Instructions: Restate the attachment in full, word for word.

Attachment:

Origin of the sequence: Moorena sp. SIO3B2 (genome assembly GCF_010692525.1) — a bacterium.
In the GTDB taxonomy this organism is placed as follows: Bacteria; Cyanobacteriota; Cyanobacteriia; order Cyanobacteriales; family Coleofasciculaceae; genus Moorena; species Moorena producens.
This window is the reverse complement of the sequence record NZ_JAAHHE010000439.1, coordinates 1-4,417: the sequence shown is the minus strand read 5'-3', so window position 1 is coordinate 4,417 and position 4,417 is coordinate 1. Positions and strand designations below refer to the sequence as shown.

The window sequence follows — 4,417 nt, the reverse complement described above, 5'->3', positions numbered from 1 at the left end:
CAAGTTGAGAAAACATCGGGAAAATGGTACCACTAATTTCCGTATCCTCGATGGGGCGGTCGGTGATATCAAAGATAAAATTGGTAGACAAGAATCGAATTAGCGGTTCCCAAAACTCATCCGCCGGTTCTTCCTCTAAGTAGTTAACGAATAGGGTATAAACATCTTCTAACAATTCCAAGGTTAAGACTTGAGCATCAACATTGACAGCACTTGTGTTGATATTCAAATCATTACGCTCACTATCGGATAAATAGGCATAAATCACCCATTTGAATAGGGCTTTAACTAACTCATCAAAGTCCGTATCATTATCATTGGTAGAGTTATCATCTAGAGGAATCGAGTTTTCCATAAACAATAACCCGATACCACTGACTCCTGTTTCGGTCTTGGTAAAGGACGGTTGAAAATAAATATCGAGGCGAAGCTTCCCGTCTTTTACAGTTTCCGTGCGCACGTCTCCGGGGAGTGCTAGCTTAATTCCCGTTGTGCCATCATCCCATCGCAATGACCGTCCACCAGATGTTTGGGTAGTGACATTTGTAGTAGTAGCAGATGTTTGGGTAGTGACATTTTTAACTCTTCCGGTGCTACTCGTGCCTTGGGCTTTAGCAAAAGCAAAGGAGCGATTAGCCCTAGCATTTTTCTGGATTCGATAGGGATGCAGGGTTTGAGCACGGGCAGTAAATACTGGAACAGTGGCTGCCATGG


Origin of the sequence: Moorena sp. SIO3B2 (genome assembly GCF_010692525.1) — a bacterium.
In the GTDB taxonomy this organism is placed as follows: Bacteria; Cyanobacteriota; Cyanobacteriia; order Cyanobacteriales; family Coleofasciculaceae; genus Moorena; species Moorena producens.
This window is the reverse complement of the sequence record NZ_JAAHHE010000439.1, coordinates 1-4,417: the sequence shown is the minus strand read 5'-3', so window position 1 is coordinate 4,417 and position 4,417 is coordinate 1. Positions and strand designations below refer to the sequence as shown.

The window sequence follows — 4,417 nt, the reverse complement described above, 5'->3', positions numbered from 1 at the left end:
CAAGTTGAGAAAACATCGGGAAAATGGTACCACTAATTTCCGTATCCTCGATGGGGCGGTCGGTGATATCAAAGATAAAATTGGTAGACAAGAATCGAATTAGCGGTTCCCAAAACTCATCCGCCGGTTCTTCCTCTAAGTAGTTAACGAATAGGGTATAAACATCTTCTAACAATTCCAAGGTTAAGACTTGAGCATCAACATTGACAGCACTTGTGTTGATATTCAAATCATTACGCTCACTATCGGATAAATAGGCATAAATCACCCATTTGAATAGGGCTTTAACTAACTCATCAAAGTCCGTATCATTATCATTGGTAGAGTTATCATCTAGAGGAATCGAGTTTTCCATAAACAATAACCCGATACCACTGACTCCTGTTTCGGTCTTGGTAAAGGACGGTTGAAAATAAATATCGAGGCGAAGCTTCCCGTCTTTTACAGTTTCCGTGCGCACGTCTCCGGGGAGTGCTAGCTTAATTCCCGTTGTGCCATCATCCCATCGCAATGACCGTCCACCAGATGTTTGGGTAGTGACATTTGTAGTAGTAGCAGATGTTTGGGTAGTGACATTTTTAACTCTTCCGGTGCTACTCGTGCCTTGGGCTTTAGCAAAAGCAAAGGAGCGATTAGCCCTAGCATTTTTCTGGATTCGATAGGGATGCAGGGTTTGAGCACGGGCAGTAAATACTGGAACAGTGGCTGCCATGG